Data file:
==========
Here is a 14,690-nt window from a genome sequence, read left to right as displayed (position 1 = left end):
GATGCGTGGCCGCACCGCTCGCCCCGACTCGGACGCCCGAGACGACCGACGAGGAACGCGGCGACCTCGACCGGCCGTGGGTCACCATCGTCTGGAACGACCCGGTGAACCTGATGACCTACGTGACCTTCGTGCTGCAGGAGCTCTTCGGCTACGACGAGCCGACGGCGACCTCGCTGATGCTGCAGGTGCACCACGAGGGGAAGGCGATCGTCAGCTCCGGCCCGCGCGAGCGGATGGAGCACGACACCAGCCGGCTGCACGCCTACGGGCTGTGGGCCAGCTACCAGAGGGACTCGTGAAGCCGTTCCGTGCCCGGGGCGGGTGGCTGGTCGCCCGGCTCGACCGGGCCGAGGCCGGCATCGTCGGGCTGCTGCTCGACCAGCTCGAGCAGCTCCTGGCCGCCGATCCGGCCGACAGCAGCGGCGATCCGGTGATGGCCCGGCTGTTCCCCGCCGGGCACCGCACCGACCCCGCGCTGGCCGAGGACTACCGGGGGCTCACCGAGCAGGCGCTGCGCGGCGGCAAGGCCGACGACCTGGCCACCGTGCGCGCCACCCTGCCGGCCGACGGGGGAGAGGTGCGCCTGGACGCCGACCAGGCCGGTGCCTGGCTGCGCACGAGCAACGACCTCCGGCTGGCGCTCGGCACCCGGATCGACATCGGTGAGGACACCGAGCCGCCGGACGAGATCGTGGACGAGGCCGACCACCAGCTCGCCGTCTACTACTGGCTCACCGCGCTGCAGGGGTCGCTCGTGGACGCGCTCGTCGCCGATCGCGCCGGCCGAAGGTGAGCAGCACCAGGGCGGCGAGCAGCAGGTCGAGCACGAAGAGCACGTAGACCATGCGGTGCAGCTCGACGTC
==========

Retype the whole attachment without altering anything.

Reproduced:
Here is a 14,690-nt window from a genome sequence, read left to right as displayed (position 1 = left end):
GATGCGTGGCCGCACCGCTCGCCCCGACTCGGACGCCCGAGACGACCGACGAGGAACGCGGCGACCTCGACCGGCCGTGGGTCACCATCGTCTGGAACGACCCGGTGAACCTGATGACCTACGTGACCTTCGTGCTGCAGGAGCTCTTCGGCTACGACGAGCCGACGGCGACCTCGCTGATGCTGCAGGTGCACCACGAGGGGAAGGCGATCGTCAGCTCCGGCCCGCGCGAGCGGATGGAGCACGACACCAGCCGGCTGCACGCCTACGGGCTGTGGGCCAGCTACCAGAGGGACTCGTGAAGCCGTTCCGTGCCCGGGGCGGGTGGCTGGTCGCCCGGCTCGACCGGGCCGAGGCCGGCATCGTCGGGCTGCTGCTCGACCAGCTCGAGCAGCTCCTGGCCGCCGATCCGGCCGACAGCAGCGGCGATCCGGTGATGGCCCGGCTGTTCCCCGCCGGGCACCGCACCGACCCCGCGCTGGCCGAGGACTACCGGGGGCTCACCGAGCAGGCGCTGCGCGGCGGCAAGGCCGACGACCTGGCCACCGTGCGCGCCACCCTGCCGGCCGACGGGGGAGAGGTGCGCCTGGACGCCGACCAGGCCGGTGCCTGGCTGCGCACGAGCAACGACCTCCGGCTGGCGCTCGGCACCCGGATCGACATCGGTGAGGACACCGAGCCGCCGGACGAGATCGTGGACGAGGCCGACCACCAGCTCGCCGTCTACTACTGGCTCACCGCGCTGCAGGGGTCGCTCGTGGACGCGCTCGTCGCCGATCGCGCCGGCCGAAGGTGAGCAGCACCAGGGCGGCGAGCAGCAGGTCGAGCACGAAGAGCACGTAGACCATGCGGTGCAGCTCGACGTC